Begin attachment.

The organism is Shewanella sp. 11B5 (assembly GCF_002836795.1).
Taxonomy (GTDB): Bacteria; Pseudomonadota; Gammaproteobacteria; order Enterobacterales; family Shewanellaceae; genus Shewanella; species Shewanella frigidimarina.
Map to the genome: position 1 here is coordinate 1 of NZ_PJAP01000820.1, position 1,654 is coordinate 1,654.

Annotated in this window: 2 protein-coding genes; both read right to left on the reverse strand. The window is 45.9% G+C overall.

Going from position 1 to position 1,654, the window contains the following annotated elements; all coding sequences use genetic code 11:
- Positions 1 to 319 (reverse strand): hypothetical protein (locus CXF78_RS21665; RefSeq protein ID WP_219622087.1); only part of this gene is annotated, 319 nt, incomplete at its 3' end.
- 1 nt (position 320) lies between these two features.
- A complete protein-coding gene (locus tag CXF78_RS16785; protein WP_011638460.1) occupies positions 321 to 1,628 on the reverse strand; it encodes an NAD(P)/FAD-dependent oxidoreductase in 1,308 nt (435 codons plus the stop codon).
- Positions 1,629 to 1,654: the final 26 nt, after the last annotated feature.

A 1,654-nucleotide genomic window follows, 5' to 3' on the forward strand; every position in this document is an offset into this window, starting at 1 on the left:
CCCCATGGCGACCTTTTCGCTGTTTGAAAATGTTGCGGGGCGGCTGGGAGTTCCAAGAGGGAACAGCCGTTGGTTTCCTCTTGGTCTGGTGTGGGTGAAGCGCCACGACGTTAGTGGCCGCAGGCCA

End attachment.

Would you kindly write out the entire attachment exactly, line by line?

The organism is Shewanella sp. 11B5 (assembly GCF_002836795.1).
Taxonomy (GTDB): Bacteria; Pseudomonadota; Gammaproteobacteria; order Enterobacterales; family Shewanellaceae; genus Shewanella; species Shewanella frigidimarina.
Map to the genome: position 1 here is coordinate 1 of NZ_PJAP01000820.1, position 1,654 is coordinate 1,654.

Annotated in this window: 2 protein-coding genes; both read right to left on the reverse strand. The window is 45.9% G+C overall.

Going from position 1 to position 1,654, the window contains the following annotated elements; all coding sequences use genetic code 11:
- Positions 1 to 319 (reverse strand): hypothetical protein (locus CXF78_RS21665; RefSeq protein ID WP_219622087.1); only part of this gene is annotated, 319 nt, incomplete at its 3' end.
- 1 nt (position 320) lies between these two features.
- A complete protein-coding gene (locus tag CXF78_RS16785; protein WP_011638460.1) occupies positions 321 to 1,628 on the reverse strand; it encodes an NAD(P)/FAD-dependent oxidoreductase in 1,308 nt (435 codons plus the stop codon).
- Positions 1,629 to 1,654: the final 26 nt, after the last annotated feature.

A 1,654-nucleotide genomic window follows, 5' to 3' on the forward strand; every position in this document is an offset into this window, starting at 1 on the left:
CCCCATGGCGACCTTTTCGCTGTTTGAAAATGTTGCGGGGCGGCTGGGAGTTCCAAGAGGGAACAGCCGTTGGTTTCCTCTTGGTCTGGTGTGGGTGAAGCGCCACGACGTTAGTGGCCGCAGGCCA